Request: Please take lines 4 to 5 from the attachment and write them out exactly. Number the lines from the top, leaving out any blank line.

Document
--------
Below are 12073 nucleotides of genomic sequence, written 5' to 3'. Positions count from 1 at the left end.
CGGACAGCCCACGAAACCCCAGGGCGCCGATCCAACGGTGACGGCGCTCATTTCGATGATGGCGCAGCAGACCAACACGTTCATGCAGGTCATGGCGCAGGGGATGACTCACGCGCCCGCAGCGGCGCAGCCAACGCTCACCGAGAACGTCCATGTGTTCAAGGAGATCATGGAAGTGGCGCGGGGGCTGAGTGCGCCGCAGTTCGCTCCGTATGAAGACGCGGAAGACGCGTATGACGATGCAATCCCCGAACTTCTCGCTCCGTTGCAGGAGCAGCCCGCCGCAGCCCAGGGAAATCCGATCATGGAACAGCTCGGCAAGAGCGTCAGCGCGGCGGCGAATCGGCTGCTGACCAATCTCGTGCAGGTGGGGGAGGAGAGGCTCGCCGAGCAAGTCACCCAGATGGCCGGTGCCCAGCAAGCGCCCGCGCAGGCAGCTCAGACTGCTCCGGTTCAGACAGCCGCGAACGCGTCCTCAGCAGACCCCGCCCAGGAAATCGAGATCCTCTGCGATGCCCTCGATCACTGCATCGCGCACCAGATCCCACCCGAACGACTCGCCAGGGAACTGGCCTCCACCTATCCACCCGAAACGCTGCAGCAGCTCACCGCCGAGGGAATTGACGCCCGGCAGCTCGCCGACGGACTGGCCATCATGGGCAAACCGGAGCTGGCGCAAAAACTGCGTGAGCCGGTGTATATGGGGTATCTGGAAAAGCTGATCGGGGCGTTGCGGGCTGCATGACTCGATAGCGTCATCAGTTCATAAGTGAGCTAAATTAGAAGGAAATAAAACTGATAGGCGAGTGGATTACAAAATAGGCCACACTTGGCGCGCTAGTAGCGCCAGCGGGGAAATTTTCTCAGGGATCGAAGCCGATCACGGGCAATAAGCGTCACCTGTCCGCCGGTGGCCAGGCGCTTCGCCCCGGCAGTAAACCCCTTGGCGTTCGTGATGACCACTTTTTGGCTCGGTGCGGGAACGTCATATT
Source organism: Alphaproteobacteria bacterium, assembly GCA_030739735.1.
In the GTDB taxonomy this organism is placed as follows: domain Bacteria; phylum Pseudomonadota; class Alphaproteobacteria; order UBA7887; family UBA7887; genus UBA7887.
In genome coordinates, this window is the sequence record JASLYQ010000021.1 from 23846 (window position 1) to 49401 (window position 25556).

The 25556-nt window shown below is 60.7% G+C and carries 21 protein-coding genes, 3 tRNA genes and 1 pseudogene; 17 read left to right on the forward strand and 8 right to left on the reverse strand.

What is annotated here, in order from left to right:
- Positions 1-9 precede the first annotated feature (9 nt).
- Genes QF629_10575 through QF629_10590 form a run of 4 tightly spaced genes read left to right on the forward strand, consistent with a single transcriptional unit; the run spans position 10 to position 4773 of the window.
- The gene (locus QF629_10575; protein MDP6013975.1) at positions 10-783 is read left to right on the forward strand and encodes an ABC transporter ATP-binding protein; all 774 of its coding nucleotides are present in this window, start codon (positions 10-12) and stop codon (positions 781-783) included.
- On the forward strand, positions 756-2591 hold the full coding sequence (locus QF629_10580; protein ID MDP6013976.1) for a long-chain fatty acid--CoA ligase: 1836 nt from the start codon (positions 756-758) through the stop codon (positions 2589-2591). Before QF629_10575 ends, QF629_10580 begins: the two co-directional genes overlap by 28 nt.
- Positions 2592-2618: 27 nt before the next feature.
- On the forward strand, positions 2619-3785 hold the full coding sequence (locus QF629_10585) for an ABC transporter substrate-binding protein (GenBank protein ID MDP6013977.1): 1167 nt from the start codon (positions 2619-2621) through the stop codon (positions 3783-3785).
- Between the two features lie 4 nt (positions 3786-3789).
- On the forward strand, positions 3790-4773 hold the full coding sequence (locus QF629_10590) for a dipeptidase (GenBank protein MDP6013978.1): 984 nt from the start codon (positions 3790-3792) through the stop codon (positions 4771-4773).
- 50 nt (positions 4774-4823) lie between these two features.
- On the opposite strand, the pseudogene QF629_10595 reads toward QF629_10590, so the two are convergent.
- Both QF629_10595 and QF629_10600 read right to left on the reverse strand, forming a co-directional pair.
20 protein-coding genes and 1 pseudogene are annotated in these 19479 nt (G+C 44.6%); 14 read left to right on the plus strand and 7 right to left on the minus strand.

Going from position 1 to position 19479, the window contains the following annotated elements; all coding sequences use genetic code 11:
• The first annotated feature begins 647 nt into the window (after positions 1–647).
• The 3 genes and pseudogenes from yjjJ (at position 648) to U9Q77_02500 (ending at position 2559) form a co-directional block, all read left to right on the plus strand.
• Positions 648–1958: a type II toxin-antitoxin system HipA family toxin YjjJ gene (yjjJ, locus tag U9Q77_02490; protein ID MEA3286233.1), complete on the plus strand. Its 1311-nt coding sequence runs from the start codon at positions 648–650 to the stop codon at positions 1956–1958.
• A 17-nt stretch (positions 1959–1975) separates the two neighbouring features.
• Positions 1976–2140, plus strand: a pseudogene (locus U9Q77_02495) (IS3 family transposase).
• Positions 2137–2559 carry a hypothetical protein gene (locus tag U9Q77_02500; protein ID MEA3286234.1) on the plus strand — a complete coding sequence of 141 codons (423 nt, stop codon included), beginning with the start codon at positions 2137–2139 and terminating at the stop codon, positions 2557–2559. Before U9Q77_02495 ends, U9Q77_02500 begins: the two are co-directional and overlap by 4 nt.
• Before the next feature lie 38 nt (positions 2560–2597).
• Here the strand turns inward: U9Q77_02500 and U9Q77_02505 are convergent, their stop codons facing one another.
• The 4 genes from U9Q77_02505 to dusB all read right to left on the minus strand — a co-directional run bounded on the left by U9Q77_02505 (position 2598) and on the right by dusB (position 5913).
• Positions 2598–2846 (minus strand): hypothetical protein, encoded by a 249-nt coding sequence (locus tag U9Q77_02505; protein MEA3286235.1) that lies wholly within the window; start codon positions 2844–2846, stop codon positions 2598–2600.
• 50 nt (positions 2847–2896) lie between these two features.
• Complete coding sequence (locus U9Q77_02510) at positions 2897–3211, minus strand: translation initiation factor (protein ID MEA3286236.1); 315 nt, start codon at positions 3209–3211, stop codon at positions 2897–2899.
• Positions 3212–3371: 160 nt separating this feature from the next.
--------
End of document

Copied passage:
In the GTDB taxonomy this organism is placed as follows: domain Bacteria; phylum Pseudomonadota; class Alphaproteobacteria; order UBA7887; family UBA7887; genus UBA7887.
In genome coordinates, this window is the sequence record JASLYQ010000021.1 from 23846 (window position 1) to 49401 (window position 25556).